Sign wa V! (The V Sign!) by Mochizuki Akira, is among the most popular volleyball manga ever. Debuting in 1968, the same year as Attack No.1 (the volleyball series in terms of notoriety), both of these titles capitalized on the success of the volleyball boom that had began in 1964 when the Japanese national women’s team won the gold at the Tokyo Olympics. Sign wa V! even received not one but two live-action television dramas over the yesrs. Like Attack No.1, Sign wa V! is a “sports guts” story, where intense training and passion are the keys to victory. At one point, the main character tries to smash her hand with a rock because playing volleyball might mean ruining her mom’s life, but she just can’t…because she loves volleyball that much.
The main reason I’m writing this post, however, is not to review or promote Sign wa V! (although you can read it online here), but to talk about a particular character, Jun Sanders, and her possible influence on anime and manga.
A few volumes into the series, Sign wa V! introduces Jun (pictured above). Half-black, half-Japanese, she’s characterized by an intense desire to compete in volleyball and sensitivity over her skin color. Her name is a mix of Japanese and English, though Jun sounds similar to “June,” and Sanders is not her real last name but taken from the orphanage where she was raised. When Jun first appears, she has a fierce rivalry with the main character. Curiously, in the 1969 drama she was played by an actress of Taiwanese descent.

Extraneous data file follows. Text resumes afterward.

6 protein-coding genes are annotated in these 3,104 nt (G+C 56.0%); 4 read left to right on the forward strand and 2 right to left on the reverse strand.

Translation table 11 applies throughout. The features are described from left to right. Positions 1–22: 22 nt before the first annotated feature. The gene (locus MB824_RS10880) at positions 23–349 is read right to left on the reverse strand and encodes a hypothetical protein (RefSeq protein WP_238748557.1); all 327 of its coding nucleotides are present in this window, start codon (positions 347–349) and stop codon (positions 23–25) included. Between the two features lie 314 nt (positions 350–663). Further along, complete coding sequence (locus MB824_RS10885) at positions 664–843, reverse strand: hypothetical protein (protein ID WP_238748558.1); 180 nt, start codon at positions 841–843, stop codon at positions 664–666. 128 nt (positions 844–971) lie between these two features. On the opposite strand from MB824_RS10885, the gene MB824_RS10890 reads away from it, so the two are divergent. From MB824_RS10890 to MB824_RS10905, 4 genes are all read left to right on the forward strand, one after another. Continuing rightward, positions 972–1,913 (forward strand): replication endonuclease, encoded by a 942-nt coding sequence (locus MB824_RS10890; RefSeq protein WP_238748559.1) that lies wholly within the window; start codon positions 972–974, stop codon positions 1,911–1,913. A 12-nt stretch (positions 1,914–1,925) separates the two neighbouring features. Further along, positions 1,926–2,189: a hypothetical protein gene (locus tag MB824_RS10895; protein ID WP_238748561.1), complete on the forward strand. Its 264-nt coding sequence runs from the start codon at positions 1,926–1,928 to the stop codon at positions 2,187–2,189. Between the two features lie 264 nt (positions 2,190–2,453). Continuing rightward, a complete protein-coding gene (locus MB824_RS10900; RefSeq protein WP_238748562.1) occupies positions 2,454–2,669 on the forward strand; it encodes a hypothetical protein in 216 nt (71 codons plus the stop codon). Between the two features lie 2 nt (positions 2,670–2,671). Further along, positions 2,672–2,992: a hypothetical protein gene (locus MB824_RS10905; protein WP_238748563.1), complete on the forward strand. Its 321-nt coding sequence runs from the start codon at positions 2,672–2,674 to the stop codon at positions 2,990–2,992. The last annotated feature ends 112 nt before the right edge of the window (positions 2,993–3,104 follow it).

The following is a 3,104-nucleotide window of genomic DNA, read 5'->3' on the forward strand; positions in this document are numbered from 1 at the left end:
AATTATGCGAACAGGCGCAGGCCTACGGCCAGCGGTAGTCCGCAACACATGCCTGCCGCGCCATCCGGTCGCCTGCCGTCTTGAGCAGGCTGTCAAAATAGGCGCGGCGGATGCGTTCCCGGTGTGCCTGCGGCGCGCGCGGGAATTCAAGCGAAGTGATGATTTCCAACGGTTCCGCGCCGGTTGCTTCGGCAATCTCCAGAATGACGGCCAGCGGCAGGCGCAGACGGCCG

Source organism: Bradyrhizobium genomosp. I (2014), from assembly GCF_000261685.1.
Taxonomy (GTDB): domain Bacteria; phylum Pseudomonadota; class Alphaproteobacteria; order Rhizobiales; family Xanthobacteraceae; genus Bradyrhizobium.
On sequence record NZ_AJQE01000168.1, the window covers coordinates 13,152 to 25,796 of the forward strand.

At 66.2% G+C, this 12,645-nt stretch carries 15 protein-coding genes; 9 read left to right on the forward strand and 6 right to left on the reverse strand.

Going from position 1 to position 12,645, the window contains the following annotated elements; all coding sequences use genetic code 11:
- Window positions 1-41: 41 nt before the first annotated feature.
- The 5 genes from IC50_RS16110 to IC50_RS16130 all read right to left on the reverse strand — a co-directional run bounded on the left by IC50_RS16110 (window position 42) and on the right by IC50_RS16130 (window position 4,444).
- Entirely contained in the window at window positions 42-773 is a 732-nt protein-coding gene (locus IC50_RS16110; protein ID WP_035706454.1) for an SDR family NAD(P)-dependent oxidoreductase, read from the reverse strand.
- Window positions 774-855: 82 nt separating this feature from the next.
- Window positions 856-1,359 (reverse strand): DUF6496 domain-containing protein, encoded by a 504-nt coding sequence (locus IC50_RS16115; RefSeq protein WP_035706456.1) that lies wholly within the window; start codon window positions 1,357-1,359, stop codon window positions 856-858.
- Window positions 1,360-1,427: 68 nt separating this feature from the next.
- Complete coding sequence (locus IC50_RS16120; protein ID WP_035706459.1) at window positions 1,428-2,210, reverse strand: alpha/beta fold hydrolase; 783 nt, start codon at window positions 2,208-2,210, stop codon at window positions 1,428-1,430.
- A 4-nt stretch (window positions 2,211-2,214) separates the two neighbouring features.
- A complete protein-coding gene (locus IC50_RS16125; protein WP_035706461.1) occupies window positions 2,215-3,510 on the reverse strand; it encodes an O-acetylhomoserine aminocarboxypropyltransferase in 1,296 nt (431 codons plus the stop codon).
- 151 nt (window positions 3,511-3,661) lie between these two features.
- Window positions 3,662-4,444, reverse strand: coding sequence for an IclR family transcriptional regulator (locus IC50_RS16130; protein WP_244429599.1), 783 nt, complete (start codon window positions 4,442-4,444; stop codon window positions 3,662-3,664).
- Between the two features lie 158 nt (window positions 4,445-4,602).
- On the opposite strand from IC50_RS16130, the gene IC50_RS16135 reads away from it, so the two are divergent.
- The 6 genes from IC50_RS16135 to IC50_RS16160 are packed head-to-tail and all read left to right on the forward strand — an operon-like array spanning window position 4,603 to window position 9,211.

The first sign that Jun Sanders may have had some impact on Japanese media, at least as far as I can find, is the 1974 anime and manga Great Mazinger. A sequel to the seminal giant robot series Mazinger Z, this follow-up focuses on a new hero, a new demonic threat, and a more powerful robot to fight them. In this series, the protagonist has a female assistant (pictured above) who aids him in battle using her own giant robot, Venus A. Her name is Honoo Jun (written surname first), and she’s half-black, half-Japanese, with a strong and fiery personality. Though perhaps merely a coincidence, her default outfit looks similar to one worn by Jun Sanders.
Fast forward to 1999 and the release of the video game Gate Keepers, which also received an anime and a manga. I have no experience with Gate Keepers myself, but according to plot summaries, it’s about an alternate-universe post-WWII Japan with alien invaders.This series features an American character named Jun Thunders (pictured below) who, just like Jun Sanders and Honoo Jun, has relatively dark skin and long, dark hair. What makes Jun Thunders even more clearly a reference to Sign wa V! is that “Thunders” and “Sanders” are written the same way in Japanese (サンダーズ). Moreover, Gate Keepers takes place in 1969, the same period in which Sign wa V! is set (which was the “present” at the time). The Gate Keepers Jun might also be a reference to the Great Mazinger Jun because honoo means “flame,” so there’s a thunder-flame elemental connection.
There might be more characters in the Jun Sanders lineage, but these are the only ones I can find at this point. If anyone has any more information or knows other characters influenced by Jun, feel free to leave a comment.